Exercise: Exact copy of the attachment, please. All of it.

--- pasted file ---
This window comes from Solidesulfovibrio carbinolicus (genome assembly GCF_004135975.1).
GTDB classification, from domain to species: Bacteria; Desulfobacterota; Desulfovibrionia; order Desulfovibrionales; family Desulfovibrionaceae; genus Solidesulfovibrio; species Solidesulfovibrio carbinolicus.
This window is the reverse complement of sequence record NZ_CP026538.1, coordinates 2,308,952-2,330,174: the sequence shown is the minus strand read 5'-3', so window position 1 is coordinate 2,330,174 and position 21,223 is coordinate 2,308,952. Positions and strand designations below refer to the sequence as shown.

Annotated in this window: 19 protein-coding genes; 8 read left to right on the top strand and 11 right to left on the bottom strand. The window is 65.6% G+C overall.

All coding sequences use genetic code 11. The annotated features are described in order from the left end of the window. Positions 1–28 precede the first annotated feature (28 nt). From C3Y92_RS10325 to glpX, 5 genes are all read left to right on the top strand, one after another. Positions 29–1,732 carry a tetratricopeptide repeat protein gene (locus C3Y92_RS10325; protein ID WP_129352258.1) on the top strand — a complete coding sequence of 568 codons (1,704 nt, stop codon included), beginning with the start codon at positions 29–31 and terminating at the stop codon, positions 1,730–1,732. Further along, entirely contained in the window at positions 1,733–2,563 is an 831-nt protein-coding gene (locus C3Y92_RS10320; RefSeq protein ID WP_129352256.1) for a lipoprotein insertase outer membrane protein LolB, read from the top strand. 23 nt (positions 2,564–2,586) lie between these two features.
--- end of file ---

This window comes from Solidesulfovibrio carbinolicus (genome assembly GCF_004135975.1).
GTDB classification, from domain to species: Bacteria; Desulfobacterota; Desulfovibrionia; order Desulfovibrionales; family Desulfovibrionaceae; genus Solidesulfovibrio; species Solidesulfovibrio carbinolicus.
This window is the reverse complement of sequence record NZ_CP026538.1, coordinates 2,308,952-2,330,174: the sequence shown is the minus strand read 5'-3', so window position 1 is coordinate 2,330,174 and position 21,223 is coordinate 2,308,952. Positions and strand designations below refer to the sequence as shown.

Annotated in this window: 19 protein-coding genes; 8 read left to right on the top strand and 11 right to left on the bottom strand. The window is 65.6% G+C overall.

All coding sequences use genetic code 11. The annotated features are described in order from the left end of the window. Positions 1–28 precede the first annotated feature (28 nt). From C3Y92_RS10325 to glpX, 5 genes are all read left to right on the top strand, one after another. Positions 29–1,732 carry a tetratricopeptide repeat protein gene (locus C3Y92_RS10325; protein ID WP_129352258.1) on the top strand — a complete coding sequence of 568 codons (1,704 nt, stop codon included), beginning with the start codon at positions 29–31 and terminating at the stop codon, positions 1,730–1,732. Further along, entirely contained in the window at positions 1,733–2,563 is an 831-nt protein-coding gene (locus C3Y92_RS10320; RefSeq protein ID WP_129352256.1) for a lipoprotein insertase outer membrane protein LolB, read from the top strand. 23 nt (positions 2,564–2,586) lie between these two features.